HAROLD PINTER HAD IT RIGHT
Lessons in Western self-sabotage from the Ukraine War
The British playwright and Nobel Prize winner Harold Pinter was an early critic of the Bush administration’s decision, endorsed by British Prime Minister Tony Blair, to declare a worldwide war on Islamist terrorism in the aftermath of 9/11. In the fall of 2002, Pinter was invited to make his case against the war before the House of Commons. He began his talk with a bit of embellished British history about an earlier wave of terror in Ireland:
“There’s an old story about Oliver Cromwell. After he had taken the town of Drogheda the citizens were brought to the main square. Cromwell announced to his Lieutenants: ‘Right! Kill all the women and rape all the men.’ One of his aides said: ‘Excuse me General. Isn’t it the other way around?’ A voice from the crowd called out: ‘Mr. Cromwell knows what he’s doing!’”
The voice in the crowd in Pinter’s telling was Blair’s, but today it could be German Chancellor Olaf Scholz, who has kept his silence about when and what he knew about President Biden’s decision to mangle Germany’s economy by destroying the Nord Stream pipelines last September.
There were two sets of pipelines, both partially financed by Russian oligarchs who were beholden to President Vladimir Putin. Nord Stream 1 went into operation in 2011, and within ten years Russia was providing Germany more than half of its overall energy needs, with most of the inexpensive gas targeted for industrial use. Nord Stream 2 was completed by the summer of 2021, but never brought into use. By February 2022, at the start of the war, Scholz halted the pipeline’s certification process. Nord Stream 2 was loaded with gas meant for delivery to Germany, but its huge payload was blocked on arrival by Scholz, obviously at the request of the Biden administration.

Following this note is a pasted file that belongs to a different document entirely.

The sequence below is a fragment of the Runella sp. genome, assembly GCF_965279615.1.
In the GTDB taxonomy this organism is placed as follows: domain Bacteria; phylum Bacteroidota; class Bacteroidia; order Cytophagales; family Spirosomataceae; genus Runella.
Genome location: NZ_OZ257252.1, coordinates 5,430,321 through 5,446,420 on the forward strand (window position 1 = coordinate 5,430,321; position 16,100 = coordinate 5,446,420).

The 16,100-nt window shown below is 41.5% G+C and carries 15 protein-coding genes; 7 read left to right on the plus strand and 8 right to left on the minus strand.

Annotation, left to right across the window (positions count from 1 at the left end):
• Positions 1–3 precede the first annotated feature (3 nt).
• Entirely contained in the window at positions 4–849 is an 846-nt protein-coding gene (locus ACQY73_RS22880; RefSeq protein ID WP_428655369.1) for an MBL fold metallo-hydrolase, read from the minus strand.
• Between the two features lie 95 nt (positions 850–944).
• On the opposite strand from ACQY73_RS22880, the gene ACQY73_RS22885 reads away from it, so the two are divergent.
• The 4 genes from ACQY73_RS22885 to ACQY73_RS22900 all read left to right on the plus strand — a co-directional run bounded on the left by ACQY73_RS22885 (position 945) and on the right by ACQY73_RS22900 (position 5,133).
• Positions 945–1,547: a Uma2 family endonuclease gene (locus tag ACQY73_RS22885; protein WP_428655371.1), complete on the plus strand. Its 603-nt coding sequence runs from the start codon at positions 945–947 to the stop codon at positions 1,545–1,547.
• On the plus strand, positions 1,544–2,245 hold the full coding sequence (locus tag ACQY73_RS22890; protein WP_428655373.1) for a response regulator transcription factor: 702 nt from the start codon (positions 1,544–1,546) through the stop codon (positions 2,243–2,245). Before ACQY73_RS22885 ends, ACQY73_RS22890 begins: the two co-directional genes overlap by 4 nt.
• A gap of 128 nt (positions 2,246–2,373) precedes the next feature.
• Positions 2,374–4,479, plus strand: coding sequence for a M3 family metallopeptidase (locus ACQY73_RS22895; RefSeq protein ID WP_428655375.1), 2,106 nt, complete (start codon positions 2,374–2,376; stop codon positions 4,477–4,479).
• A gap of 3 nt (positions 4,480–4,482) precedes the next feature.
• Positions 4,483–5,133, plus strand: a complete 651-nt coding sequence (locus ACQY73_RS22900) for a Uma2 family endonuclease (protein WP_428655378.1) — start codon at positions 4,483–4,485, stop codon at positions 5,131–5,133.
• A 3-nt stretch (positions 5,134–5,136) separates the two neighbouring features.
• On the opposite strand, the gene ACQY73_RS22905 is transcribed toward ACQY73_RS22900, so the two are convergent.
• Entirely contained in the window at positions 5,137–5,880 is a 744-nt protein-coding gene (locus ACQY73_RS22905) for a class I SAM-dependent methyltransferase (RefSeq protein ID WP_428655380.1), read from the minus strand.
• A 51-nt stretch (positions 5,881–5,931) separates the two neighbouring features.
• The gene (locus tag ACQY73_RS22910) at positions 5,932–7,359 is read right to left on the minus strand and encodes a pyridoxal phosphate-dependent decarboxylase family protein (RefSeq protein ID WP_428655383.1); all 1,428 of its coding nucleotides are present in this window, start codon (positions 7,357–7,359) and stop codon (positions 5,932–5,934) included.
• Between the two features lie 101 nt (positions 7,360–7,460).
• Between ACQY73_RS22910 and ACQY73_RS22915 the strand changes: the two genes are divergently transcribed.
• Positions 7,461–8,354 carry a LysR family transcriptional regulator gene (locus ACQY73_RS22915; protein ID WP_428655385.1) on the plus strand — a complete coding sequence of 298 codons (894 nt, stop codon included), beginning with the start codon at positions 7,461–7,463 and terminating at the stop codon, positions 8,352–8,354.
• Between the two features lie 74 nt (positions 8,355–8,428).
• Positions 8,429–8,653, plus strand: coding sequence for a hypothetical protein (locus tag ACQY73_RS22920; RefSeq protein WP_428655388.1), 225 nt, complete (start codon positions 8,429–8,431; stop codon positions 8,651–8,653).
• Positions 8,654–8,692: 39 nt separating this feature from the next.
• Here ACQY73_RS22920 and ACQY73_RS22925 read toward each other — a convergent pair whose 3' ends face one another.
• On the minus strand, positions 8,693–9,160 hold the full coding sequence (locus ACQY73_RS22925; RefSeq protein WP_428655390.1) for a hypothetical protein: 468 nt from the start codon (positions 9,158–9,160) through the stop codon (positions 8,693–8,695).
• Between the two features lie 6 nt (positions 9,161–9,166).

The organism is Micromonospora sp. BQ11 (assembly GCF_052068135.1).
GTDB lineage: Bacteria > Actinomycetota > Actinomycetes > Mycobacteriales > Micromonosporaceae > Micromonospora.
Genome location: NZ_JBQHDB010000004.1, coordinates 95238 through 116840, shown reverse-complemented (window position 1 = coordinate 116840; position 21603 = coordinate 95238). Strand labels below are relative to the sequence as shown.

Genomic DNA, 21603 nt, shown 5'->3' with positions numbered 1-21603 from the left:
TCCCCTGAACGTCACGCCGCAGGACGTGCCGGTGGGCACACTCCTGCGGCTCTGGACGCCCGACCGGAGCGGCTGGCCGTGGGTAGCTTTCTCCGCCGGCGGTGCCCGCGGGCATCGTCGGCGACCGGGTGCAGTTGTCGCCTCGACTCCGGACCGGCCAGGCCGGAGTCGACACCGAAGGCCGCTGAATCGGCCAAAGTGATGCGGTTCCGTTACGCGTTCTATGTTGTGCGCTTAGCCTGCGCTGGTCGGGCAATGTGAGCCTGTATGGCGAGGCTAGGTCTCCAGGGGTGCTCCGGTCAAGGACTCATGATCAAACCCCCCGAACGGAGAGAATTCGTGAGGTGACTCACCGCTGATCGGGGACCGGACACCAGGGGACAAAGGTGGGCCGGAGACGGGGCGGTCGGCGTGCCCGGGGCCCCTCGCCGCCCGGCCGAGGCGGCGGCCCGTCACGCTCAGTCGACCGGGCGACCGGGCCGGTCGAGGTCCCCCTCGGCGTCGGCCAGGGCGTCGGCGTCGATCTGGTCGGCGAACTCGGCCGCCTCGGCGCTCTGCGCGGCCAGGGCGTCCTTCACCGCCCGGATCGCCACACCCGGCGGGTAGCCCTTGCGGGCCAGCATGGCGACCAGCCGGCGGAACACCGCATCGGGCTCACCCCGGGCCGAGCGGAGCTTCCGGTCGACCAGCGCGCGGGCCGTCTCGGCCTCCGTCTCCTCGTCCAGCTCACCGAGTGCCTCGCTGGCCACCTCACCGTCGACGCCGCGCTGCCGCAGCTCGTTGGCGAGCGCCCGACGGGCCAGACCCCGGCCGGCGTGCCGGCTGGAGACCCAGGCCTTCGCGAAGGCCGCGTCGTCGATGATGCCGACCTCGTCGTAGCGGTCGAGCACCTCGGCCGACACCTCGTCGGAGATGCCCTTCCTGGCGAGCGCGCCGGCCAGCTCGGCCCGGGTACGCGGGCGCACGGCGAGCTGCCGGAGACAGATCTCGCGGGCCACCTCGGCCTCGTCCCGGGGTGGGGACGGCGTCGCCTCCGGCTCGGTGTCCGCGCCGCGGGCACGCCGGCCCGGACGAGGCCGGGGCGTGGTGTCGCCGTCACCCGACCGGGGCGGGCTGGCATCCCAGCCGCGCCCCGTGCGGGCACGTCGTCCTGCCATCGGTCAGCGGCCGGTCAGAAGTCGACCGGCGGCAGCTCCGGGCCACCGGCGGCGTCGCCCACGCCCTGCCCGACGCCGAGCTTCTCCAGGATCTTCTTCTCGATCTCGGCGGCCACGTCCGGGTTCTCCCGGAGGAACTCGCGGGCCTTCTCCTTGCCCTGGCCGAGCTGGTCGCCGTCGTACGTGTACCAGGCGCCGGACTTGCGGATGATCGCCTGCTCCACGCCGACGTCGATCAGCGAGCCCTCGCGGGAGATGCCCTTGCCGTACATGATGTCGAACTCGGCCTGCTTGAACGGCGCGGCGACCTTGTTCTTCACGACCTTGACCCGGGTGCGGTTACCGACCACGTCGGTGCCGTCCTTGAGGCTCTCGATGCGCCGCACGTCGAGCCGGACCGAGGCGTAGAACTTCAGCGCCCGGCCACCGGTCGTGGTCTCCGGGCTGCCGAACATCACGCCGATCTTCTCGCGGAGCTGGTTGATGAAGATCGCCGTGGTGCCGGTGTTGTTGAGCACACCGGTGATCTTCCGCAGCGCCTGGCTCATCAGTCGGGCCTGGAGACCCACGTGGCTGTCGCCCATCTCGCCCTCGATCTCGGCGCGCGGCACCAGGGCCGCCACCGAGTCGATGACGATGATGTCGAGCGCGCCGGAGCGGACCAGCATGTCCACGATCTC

Last September 26, the two pipelines were destroyed by underwater bombs. It was not known at the time who was responsible for the sabotage, amid the usual Western accusations against Russia and Russian denials. In February, I published a detailed account of the White House’s role in the attack, including an assertion that a
major goal of Biden’s was to prevent Scholz from reversing his decision to stop the flow of Russian gas to Germany. My account was denied by the White House and as of today no government has accepted responsibility.
Germany muddled through last year’s preternaturally warm winter, as the government provided generous energy subsidies for homes and businesses. But since then, the lack of Russian gas has been the major factor in rising energy costs that have led to a slowdown in the German economy, the fourth largest in the world. The economic crunch resulted in a rise of political opposition to the political coalition Scholz leads. Another divisive issue is the steady rise in immigration applications from the Middle East and Africa and the more than one million Ukrainians who have fled to Germany since the war in Ukraine began.
Polling in Germany has consistently shown enormous discontent with the economic crisis it faces. One survey analyzed by Bloomberg last month found that only 39 percent of German voters believe the country will be a leading industrial nation in the next decade. The dispatch specifically cited internal political infighting over the nation’s home and business heating subsidy policies but did not mention a major cause of the crisis—Biden’s decision to destroy the Nord Stream pipelines.